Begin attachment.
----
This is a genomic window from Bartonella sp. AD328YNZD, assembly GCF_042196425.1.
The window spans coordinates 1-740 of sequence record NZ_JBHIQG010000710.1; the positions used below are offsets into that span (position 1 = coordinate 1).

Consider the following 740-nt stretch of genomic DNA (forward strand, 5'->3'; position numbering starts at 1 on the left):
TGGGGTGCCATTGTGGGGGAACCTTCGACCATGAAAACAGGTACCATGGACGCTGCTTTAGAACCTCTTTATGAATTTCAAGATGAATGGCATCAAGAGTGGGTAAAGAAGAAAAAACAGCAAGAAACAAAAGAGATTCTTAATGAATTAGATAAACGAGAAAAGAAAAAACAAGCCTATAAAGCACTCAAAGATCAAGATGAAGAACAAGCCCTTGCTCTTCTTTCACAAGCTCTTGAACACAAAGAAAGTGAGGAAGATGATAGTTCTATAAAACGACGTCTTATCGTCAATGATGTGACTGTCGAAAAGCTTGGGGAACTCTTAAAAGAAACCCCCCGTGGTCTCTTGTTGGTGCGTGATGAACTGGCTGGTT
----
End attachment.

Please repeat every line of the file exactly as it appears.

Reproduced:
This is a genomic window from Bartonella sp. AD328YNZD, assembly GCF_042196425.1.
The window spans coordinates 1-740 of sequence record NZ_JBHIQG010000710.1; the positions used below are offsets into that span (position 1 = coordinate 1).

Consider the following 740-nt stretch of genomic DNA (forward strand, 5'->3'; position numbering starts at 1 on the left):
TGGGGTGCCATTGTGGGGGAACCTTCGACCATGAAAACAGGTACCATGGACGCTGCTTTAGAACCTCTTTATGAATTTCAAGATGAATGGCATCAAGAGTGGGTAAAGAAGAAAAAACAGCAAGAAACAAAAGAGATTCTTAATGAATTAGATAAACGAGAAAAGAAAAAACAAGCCTATAAAGCACTCAAAGATCAAGATGAAGAACAAGCCCTTGCTCTTCTTTCACAAGCTCTTGAACACAAAGAAAGTGAGGAAGATGATAGTTCTATAAAACGACGTCTTATCGTCAATGATGTGACTGTCGAAAAGCTTGGGGAACTCTTAAAAGAAACCCCCCGTGGTCTCTTGTTGGTGCGTGATGAACTGGCTGGTT